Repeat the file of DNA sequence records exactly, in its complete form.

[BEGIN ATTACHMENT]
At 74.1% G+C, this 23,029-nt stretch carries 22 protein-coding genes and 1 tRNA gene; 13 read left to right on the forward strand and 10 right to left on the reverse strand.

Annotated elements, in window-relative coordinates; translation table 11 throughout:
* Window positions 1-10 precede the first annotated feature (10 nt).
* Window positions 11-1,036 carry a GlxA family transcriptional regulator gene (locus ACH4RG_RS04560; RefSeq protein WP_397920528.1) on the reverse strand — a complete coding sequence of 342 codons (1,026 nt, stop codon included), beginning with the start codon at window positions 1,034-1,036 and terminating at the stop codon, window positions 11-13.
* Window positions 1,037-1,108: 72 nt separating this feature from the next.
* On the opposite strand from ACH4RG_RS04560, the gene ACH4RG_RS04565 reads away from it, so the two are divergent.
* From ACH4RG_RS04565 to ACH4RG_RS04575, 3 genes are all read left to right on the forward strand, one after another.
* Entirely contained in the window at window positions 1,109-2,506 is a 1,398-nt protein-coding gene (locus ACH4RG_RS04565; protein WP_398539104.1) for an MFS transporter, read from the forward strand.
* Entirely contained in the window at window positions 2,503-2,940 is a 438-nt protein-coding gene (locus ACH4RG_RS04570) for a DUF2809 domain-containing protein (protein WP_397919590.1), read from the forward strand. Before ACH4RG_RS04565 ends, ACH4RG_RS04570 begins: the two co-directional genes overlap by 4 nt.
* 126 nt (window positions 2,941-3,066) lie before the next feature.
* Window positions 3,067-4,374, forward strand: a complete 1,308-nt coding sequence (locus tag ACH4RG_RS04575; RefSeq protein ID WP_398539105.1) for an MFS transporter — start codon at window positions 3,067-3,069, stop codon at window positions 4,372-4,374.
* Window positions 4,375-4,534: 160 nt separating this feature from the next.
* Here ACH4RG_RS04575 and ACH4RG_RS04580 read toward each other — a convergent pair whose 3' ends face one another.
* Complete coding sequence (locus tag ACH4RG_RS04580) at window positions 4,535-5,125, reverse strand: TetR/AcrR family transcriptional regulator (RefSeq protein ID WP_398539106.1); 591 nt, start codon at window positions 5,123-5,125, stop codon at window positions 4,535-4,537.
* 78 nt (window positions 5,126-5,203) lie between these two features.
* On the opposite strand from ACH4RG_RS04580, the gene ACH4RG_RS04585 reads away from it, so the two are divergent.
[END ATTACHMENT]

At 74.1% G+C, this 23,029-nt stretch carries 22 protein-coding genes and 1 tRNA gene; 13 read left to right on the forward strand and 10 right to left on the reverse strand.

Annotated elements, in window-relative coordinates; translation table 11 throughout:
* Window positions 1-10 precede the first annotated feature (10 nt).
* Window positions 11-1,036 carry a GlxA family transcriptional regulator gene (locus ACH4RG_RS04560; RefSeq protein WP_397920528.1) on the reverse strand — a complete coding sequence of 342 codons (1,026 nt, stop codon included), beginning with the start codon at window positions 1,034-1,036 and terminating at the stop codon, window positions 11-13.
* Window positions 1,037-1,108: 72 nt separating this feature from the next.
* On the opposite strand from ACH4RG_RS04560, the gene ACH4RG_RS04565 reads away from it, so the two are divergent.
* From ACH4RG_RS04565 to ACH4RG_RS04575, 3 genes are all read left to right on the forward strand, one after another.
* Entirely contained in the window at window positions 1,109-2,506 is a 1,398-nt protein-coding gene (locus ACH4RG_RS04565; protein WP_398539104.1) for an MFS transporter, read from the forward strand.
* Entirely contained in the window at window positions 2,503-2,940 is a 438-nt protein-coding gene (locus ACH4RG_RS04570) for a DUF2809 domain-containing protein (protein WP_397919590.1), read from the forward strand. Before ACH4RG_RS04565 ends, ACH4RG_RS04570 begins: the two co-directional genes overlap by 4 nt.
* 126 nt (window positions 2,941-3,066) lie before the next feature.
* Window positions 3,067-4,374, forward strand: a complete 1,308-nt coding sequence (locus tag ACH4RG_RS04575; RefSeq protein ID WP_398539105.1) for an MFS transporter — start codon at window positions 3,067-3,069, stop codon at window positions 4,372-4,374.
* Window positions 4,375-4,534: 160 nt separating this feature from the next.
* Here ACH4RG_RS04575 and ACH4RG_RS04580 read toward each other — a convergent pair whose 3' ends face one another.
* Complete coding sequence (locus tag ACH4RG_RS04580) at window positions 4,535-5,125, reverse strand: TetR/AcrR family transcriptional regulator (RefSeq protein ID WP_398539106.1); 591 nt, start codon at window positions 5,123-5,125, stop codon at window positions 4,535-4,537.
* 78 nt (window positions 5,126-5,203) lie between these two features.
* On the opposite strand from ACH4RG_RS04580, the gene ACH4RG_RS04585 reads away from it, so the two are divergent.